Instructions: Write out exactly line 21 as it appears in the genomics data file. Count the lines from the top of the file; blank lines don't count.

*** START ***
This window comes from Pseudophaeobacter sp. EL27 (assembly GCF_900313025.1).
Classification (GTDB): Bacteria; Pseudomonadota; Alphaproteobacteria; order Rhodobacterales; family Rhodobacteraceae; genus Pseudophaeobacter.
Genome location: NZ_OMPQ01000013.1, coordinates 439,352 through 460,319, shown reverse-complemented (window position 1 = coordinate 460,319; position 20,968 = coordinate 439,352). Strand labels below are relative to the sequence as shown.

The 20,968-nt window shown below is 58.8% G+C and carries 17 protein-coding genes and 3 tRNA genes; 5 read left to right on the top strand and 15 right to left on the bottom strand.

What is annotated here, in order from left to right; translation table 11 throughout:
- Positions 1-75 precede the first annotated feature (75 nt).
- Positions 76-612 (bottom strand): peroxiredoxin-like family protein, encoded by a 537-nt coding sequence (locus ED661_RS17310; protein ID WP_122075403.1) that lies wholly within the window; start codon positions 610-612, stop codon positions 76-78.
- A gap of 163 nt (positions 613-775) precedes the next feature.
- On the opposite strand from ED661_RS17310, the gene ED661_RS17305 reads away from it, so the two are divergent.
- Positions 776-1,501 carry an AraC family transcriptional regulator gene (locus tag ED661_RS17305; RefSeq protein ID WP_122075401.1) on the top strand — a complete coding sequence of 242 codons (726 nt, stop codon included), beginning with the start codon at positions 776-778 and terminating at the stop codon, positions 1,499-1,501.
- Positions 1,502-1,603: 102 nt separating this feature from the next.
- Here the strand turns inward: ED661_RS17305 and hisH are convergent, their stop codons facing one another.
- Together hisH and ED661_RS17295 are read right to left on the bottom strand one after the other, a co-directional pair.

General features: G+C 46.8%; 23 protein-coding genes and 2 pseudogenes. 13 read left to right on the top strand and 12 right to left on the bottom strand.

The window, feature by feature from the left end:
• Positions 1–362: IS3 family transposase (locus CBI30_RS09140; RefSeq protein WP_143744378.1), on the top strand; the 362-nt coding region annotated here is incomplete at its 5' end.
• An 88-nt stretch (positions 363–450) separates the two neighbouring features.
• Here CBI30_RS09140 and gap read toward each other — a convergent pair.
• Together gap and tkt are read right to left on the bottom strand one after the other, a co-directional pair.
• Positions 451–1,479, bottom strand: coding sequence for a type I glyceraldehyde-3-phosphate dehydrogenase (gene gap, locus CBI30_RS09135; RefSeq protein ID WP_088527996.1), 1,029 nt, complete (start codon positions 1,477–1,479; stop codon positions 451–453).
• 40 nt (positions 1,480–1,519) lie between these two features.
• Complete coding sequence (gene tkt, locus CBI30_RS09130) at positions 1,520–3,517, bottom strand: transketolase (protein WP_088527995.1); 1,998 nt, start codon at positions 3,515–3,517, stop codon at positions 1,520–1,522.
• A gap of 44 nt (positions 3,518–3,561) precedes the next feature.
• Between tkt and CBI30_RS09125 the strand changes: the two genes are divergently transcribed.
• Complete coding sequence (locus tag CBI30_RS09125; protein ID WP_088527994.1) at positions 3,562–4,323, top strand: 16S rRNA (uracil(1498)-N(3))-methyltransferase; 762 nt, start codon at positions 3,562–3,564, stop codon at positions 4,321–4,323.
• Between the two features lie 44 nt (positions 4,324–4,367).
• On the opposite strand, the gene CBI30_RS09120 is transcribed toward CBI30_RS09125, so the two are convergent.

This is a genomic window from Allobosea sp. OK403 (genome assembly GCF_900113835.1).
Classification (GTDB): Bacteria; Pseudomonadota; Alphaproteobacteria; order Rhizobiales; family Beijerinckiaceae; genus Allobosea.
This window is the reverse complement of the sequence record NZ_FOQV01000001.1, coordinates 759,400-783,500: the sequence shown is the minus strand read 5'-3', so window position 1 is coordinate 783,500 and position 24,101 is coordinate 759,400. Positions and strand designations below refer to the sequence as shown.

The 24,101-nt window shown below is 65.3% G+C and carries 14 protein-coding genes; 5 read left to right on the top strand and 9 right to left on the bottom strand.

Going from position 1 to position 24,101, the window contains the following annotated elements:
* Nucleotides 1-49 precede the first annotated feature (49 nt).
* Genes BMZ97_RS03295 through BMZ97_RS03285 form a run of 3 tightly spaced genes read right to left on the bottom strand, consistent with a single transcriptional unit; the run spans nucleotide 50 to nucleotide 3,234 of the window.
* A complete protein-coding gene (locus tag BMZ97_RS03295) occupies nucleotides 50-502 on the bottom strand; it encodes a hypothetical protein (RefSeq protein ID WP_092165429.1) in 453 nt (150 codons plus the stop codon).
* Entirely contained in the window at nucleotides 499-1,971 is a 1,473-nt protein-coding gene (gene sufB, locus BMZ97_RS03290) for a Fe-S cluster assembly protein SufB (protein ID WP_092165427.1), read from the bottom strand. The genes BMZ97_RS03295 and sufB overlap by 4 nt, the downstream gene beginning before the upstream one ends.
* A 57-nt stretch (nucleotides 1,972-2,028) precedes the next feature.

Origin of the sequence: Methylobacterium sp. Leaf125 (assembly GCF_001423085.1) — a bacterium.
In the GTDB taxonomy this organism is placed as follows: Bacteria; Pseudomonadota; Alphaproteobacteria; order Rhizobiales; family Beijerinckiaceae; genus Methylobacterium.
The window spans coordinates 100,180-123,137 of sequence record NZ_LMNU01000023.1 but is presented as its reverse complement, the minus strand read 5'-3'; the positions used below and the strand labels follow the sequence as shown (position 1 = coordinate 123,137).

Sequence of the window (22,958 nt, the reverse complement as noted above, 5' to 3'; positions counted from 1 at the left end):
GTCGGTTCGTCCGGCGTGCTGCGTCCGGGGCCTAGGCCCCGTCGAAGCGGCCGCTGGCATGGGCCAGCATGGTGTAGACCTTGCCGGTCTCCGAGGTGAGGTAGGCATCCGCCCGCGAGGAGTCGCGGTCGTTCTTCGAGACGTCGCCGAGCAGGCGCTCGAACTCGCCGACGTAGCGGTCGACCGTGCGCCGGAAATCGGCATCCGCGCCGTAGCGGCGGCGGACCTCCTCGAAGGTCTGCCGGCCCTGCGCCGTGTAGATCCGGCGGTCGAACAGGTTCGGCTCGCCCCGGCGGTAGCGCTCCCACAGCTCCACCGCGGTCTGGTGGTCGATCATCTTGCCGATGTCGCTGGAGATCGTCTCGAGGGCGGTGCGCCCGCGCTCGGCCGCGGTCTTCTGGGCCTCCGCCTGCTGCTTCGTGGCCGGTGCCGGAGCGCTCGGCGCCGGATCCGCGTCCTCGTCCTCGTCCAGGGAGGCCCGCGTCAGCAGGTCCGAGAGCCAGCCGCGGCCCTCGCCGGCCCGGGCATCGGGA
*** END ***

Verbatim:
• 40 nt (positions 1,480–1,519) lie between these two features.